Your patient has a finger-stick of 370 mg/dL and normally receives a dose of 35 units NPH insulin now. What would be the total dose of the prescribed now dose of 9 units regular insulin and 35 units NPH insulin?

 

 

ANS:

 

REF:   Clinical Scenario 1

 

  1. Clinically, you always first draw up the regular insulin into a syringe and then add the second type of insulin. You need to know the additive total volume of the insulin syringe when mixing insulins. If you have a total dose of 65 units and you know 23 units are regular insulin, what is the dose of the other insulin?

 

ANS:

65 units – 23 = 42 units

 

REF:   Clinical Scenario 1

 

  1. What size insulin syringe would be ideal to give the dose of 4 units of regular insulin?
  2. 100 unit
  3. 50 unit
  4. 30 unit

 

ANS:

C

REF:   Clinical Scenario 1

 

  1. Answer the question and mark and label syringe volume with NPH and regular insulins.

Your diabetic patient normally receives 30 units NPH insulin subcutaneous every morning. Your patient is also on hyperalimentation and needs to be covered by sliding scale regular insulin. The patient’s blood sugar is 467 mg/dL. The patient is to receive 12 units regular insulin and 30 units NPH insulin. Draw two arrows next to the syringe: one arrow to indicate where the first insulin would be drawn and a second arrow for the total insulin dose. Additionally, indicate which insulin should be drawn up first.

 

 

ANS:

 

REF:   Clinical Scenario 1

 

  1. In good clinical practice, a nurse tries to reduce the number of actual injections to the patient to increase comfort and prevent infection. What size syringe is needed to administer 20 units regular insulin and 46 units NPH insulin?

 

ANS:

100 unit syringe

 

REF:   Clinical Scenario 1

 

  1. Answer the question and mark and label syringe volume with NPH and regular insulins.

Your diabetic patient normally receives 50 units NPH insulin subcutaneous every morning. Your patient is also on total parenteral nutrition (TPN) and needs to be covered by sliding scale regular insulin. The patient’s blood sugar is 820 mg/dL. The patient is to receive 24 units regular insulin and 50 units NPH insulin. Which insulin would be drawn first? Draw two arrows next to the syringe: one arrow to indicate where the first insulin would be drawn to and a second arrow for the total insulin dose. Additionally, indicate which insulin should be drawn up first.

 

 

 

ANS:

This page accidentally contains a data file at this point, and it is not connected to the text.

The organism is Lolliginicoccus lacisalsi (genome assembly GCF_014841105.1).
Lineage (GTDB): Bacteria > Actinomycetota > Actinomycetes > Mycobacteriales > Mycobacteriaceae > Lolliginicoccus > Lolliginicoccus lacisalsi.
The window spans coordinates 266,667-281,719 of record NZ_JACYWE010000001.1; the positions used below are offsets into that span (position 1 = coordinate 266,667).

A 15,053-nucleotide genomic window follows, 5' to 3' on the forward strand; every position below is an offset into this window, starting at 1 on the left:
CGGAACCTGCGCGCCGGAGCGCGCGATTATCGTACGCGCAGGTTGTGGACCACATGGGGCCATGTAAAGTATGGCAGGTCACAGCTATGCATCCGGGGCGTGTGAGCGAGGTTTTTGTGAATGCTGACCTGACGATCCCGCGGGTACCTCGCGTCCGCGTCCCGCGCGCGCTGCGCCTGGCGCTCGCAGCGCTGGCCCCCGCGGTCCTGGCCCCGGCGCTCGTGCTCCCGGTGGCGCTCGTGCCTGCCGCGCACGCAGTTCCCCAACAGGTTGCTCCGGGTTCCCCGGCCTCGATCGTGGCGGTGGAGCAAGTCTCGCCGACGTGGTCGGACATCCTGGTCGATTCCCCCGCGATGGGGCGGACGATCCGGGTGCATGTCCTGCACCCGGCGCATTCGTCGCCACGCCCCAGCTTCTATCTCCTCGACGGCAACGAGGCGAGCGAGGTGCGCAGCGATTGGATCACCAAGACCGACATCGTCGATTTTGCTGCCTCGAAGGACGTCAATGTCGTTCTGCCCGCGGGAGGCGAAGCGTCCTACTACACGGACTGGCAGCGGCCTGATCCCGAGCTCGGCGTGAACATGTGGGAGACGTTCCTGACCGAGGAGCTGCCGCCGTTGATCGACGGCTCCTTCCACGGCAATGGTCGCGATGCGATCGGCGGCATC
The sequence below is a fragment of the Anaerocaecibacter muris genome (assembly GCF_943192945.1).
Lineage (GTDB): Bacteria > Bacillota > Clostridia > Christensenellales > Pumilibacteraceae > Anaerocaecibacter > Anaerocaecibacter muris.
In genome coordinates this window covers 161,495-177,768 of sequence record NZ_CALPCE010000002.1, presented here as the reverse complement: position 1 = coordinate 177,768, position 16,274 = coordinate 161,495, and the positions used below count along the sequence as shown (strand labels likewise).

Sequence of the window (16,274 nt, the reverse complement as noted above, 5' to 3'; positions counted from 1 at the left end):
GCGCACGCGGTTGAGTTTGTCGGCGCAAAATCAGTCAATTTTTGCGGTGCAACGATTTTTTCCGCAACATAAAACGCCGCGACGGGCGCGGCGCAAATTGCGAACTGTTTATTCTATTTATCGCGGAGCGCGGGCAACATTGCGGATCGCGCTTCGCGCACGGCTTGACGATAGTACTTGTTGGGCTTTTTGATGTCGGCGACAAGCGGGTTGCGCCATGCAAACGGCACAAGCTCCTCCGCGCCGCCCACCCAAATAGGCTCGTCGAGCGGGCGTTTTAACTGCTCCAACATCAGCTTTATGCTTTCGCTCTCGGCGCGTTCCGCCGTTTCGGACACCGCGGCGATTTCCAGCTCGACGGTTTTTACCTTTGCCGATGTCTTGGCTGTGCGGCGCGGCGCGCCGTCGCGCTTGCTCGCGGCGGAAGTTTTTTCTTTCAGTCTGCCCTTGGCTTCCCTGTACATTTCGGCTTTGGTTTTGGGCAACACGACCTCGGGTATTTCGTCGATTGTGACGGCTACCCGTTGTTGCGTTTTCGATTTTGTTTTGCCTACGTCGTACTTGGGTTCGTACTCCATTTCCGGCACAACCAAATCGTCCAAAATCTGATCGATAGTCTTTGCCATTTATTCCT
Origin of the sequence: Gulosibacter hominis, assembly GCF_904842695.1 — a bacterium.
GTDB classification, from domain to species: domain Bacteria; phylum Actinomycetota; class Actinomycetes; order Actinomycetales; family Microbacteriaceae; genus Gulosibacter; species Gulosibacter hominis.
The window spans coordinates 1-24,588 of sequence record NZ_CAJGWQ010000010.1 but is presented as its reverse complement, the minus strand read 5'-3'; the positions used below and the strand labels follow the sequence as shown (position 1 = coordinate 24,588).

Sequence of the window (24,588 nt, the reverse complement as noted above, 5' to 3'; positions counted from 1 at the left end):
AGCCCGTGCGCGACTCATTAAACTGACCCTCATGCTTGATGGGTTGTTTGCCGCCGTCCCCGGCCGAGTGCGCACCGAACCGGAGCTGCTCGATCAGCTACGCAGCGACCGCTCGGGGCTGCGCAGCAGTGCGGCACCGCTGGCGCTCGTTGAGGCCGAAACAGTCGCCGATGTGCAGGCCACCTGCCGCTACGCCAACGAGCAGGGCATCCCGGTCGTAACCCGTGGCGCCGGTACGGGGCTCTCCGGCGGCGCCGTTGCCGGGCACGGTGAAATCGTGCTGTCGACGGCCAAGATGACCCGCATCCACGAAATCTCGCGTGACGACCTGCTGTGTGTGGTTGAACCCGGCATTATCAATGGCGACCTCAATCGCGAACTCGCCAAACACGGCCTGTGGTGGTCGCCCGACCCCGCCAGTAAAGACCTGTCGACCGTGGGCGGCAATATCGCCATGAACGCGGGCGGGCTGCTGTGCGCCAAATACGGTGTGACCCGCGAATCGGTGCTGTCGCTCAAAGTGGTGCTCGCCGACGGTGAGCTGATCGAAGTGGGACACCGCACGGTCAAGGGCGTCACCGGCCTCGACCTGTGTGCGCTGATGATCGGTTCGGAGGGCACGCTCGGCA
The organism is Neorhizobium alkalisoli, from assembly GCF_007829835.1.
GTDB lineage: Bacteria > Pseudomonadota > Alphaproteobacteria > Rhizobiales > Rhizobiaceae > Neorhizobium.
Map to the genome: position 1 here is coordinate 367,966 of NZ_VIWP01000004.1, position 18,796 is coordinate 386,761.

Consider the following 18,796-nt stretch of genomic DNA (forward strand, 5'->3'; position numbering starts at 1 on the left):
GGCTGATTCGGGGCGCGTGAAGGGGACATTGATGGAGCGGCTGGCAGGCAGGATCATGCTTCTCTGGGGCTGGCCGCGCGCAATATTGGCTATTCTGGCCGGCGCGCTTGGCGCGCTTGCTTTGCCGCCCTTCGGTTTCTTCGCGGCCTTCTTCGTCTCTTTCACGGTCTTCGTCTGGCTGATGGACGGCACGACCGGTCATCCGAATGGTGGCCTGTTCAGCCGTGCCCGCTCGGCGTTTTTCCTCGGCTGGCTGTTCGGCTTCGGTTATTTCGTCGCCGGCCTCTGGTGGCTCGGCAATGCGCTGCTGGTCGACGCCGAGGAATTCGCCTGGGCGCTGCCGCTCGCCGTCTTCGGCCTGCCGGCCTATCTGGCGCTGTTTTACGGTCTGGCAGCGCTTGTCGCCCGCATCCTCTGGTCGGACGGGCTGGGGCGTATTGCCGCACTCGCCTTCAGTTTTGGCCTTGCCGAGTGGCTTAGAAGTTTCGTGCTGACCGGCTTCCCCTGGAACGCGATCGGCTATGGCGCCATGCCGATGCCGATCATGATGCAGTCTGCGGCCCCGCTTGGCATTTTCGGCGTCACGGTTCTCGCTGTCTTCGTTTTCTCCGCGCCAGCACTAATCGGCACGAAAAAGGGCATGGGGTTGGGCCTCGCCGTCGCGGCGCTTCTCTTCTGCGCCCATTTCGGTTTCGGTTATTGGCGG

Regular insulin

 

 

REF:   Clinical Scenario 1

 

  1. Answer the question and mark and label syringe volume with NPH and regular insulins.

Your diabetic patient normally receives 16 units NPH insulin subcutaneous every morning. Your patient is also noncompliant and you have discovered three candy bar wrappers in his trash can. The patient’s blood sugar by finger stick is 254 mg/dL. After you have notified  the advanced practice nurse, the patient is to receive 5 units regular insulin and 16 units NPH insulin now. Which insulin would be drawn first? Draw two arrows next to the syringe: one arrow to indicate where the first insulin would be drawn to and a second arrow for the total insulin dose. Additionally, indicate which insulin should be drawn up first.

 

 

ANS:

Regular insulin

 

REF:   Clinical Scenario 1

 

  1. Determine the number of units of regular insulin, based on glucose level. If the blood glucose is above 150 mg/dL, administer 1 unit regular insulin for every 30 mg/dL increase. Round your answer.

Blood glucose = 174 mg/dL

 

ANS:

174 – 150 = 24

No insulin

 

REF:   Test 2

 

  1. Determine the number of units of regular insulin, based on glucose level. If the blood glucose is above 150 mg/dL, administer 1 unit regular insulin for every 30 mg/dL increase. Round your answer.

Blood glucose = 256 mg/dL

 

ANS:

256 – 150 = 106; 106 ÷ 30 = 3.5

4 units regular insulin

 

REF:   Test 2

 

  1. Determine the number of units of regular insulin, based on glucose level. If the blood glucose is above 150 mg/dL, administer 1 unit regular insulin for every 30 mg/dL increase. Round your answer.

Blood glucose = 198 mg/dL

 

ANS:

198 – 150 = 48; 48 ÷ 30 = 1.6

2 units regular insulin

 

REF:   Test 2

 

  1. Determine the number of units of regular insulin, based on glucose level. If the blood glucose is above 150 mg/dL, administer 1 unit regular insulin for every 30 mg/dL increase. Round your answer.

Blood glucose = 322 mg/dL

 

ANS:

322 – 150 = 172; 172 ÷ 30 = 5.7

6 units regular insulin

 

REF:   Test 2

 

  1. Determine the number of units of insulin based on grams of carbohydrates consumed. Administer 1 unit regular insulin for every 8 g carbohydrates consumed.

Carbohydrates consumed = 15 g + 7 g + 42 g + 25 g

 

ANS:

89 g ÷ 8 = 11.1

11 units regular insulin

 

REF:   Test 2

 

  1. Determine the number of units of insulin based on grams of carbohydrates consumed. Administer 1 unit regular insulin for every 8 g carbohydrates consumed.

Carbohydrates consumed = 23 g + 25 g + 12 g + 8 g

 

ANS:

68 g ÷ 8 = 8.5

9 units regular insulin

 

REF:   Test 2